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  • Linear Op Blocks

    Hi,

    Can anyone explain what does these blocks do and what do they do:

    WaitForNextHardwareCycle()

    WaitOneFullHardwareCycle()
    Thanks,
    Programmer - FTC Delta Kappa

  • #2
    We've tried to get a response to that question, but no one really seems to know. What we do know is WaitOneFullHardwareCycle fixed a lot of problems. We inserted it into every loop in our linear Op Mode autonomous program and a it began working the way we wanted it to. Each move of the robot uses a while loop and encoder readings to navigate the field.

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    • #3
      Both blocks do exactly as they say. The WaitFOrNextHardwareCycle() will wait for the next hardware cycle to occur before it does something. This can either be a long or short period, depending on if it was activated near the beginning or the end of the current cycle. The WaitOneFullHardwareCycle() will exactly one hardware cycle from the time the block was initiated. I don't know exactly what the exact definition is for a hardware cycle, but I like to think of it like this: Your computer(or laptop, or whatever electronic you want to think of) has a refresh rate. This rate determines how often it looks at a block of code. It can be fast, or slow, depending on how old your computer is, and what is type of hardware it has. But it is continually cycling. So I think of a hardware cycle as that rate. You are telling your phone to wait until it checks again before it does your code, or wait until the exact time on it's next cycle before it does the code. This is how I think about it, and I hope it helps you guys.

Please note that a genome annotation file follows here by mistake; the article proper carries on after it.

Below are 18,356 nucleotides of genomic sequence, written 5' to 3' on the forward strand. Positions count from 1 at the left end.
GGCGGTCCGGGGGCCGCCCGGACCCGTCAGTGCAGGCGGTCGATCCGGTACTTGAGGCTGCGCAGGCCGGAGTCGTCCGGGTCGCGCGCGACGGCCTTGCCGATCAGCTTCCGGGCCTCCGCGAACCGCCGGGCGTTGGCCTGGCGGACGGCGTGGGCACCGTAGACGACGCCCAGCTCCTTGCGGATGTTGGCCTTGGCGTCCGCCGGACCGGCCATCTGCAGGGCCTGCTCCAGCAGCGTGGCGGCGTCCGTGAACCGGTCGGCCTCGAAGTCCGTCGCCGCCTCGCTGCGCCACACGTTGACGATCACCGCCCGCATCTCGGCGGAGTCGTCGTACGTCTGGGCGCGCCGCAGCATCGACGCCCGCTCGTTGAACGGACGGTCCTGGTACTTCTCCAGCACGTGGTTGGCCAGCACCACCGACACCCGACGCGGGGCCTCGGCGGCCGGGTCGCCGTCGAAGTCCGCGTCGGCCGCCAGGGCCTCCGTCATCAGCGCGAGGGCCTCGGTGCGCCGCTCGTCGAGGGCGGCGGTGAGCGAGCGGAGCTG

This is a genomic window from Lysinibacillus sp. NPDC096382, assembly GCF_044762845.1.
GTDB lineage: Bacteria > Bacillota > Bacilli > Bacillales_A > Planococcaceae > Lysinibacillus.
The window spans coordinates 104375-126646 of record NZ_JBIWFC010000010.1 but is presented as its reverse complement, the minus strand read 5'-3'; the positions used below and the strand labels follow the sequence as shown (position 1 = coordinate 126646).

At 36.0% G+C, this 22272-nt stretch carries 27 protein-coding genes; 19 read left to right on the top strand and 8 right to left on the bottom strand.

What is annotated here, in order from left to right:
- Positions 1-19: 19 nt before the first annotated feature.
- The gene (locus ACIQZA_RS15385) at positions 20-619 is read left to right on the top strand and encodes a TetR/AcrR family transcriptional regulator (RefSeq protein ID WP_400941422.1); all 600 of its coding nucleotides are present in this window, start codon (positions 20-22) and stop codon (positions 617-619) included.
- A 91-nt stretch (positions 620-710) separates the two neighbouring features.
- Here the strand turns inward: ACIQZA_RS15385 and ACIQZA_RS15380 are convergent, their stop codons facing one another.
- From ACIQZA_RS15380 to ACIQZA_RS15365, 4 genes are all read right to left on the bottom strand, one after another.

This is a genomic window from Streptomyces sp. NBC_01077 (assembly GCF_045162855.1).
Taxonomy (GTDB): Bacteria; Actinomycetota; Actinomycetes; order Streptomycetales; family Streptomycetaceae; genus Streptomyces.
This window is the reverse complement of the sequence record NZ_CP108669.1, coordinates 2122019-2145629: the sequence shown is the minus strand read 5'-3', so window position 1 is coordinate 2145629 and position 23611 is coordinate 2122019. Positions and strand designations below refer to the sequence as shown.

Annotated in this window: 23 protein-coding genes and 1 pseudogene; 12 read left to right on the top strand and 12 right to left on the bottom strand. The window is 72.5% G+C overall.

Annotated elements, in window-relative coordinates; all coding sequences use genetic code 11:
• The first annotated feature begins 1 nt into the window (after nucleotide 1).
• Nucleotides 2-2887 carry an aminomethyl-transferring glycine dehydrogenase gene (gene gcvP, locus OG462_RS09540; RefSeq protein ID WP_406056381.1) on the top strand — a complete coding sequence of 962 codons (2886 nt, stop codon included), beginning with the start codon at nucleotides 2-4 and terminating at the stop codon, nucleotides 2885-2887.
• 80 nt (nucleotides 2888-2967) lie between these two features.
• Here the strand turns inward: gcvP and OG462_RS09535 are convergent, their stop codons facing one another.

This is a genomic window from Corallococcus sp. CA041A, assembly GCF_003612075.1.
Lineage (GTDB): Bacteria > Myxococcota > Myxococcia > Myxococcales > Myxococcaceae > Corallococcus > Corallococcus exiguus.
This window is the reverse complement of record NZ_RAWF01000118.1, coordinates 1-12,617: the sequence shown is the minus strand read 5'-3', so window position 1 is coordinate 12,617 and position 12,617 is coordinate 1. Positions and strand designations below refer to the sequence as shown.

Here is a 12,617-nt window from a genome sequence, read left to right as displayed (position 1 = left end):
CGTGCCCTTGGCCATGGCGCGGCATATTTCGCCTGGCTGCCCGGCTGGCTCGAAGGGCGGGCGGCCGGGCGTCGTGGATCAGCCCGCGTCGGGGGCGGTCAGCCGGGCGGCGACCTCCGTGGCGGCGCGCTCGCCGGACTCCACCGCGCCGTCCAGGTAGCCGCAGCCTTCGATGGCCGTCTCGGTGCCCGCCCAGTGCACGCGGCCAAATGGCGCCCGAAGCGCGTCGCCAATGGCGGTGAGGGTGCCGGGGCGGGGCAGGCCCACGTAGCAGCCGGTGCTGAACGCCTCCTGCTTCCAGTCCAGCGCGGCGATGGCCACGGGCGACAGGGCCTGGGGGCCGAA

FTC 8567 -Lead Programmer, 3-D Print Specialist, Lead CAD Designer

      Comment


      • #4
        Originally posted by tvsknights View Post
        We've tried to get a response to that question, but no one really seems to know. What we do know is WaitOneFullHardwareCycle fixed a lot of problems. We inserted it into every loop in our linear Op Mode autonomous program and a it began working the way we wanted it to. Each move of the robot uses a while loop and encoder readings to navigate the field.
        The "hardware cycle" that's being referred to is the process of reading from and writing to the external device hardware (ie: motor and servo controllers).

        This is done on a regular basis, but the time between updates may vary, and it will happen in the background if you are using linearOpMode.

        So if you want to see sensor inputs change, or your motor outputs change, you need to wait for a hardware cycle.

        When LinearOpmode was first created (initially there was just opMode), WaitForNextHardwareCycle() was added to allow teams to pace their opMode.

        Unfortunately it wasn't as strict as some people wanted. If the program was already doing a hardware cycle, WaitForNextHardwareCycle() would just return immediately.
        Which had the effect that if you had just issued a motor mode change command, and wanted to wait till that command had actually been sent to the hardware, you were out of luck.

        So the developers added WaitOneFullHardwareCycle() which is very strict, and it will guarentee (as much as it can) that you get a full hardware cycle after you issue the call, which means if a cycle is in progress, it will wait for the next one to complete.

        So, if you are just casually looping and reading sensor values, and want to give the program time to read the sensors, call WaitForNextHardwareCycle()

        However, if you are doing critical output calls that need to be processed before continuing... call WaitOneFullHardwareCycle()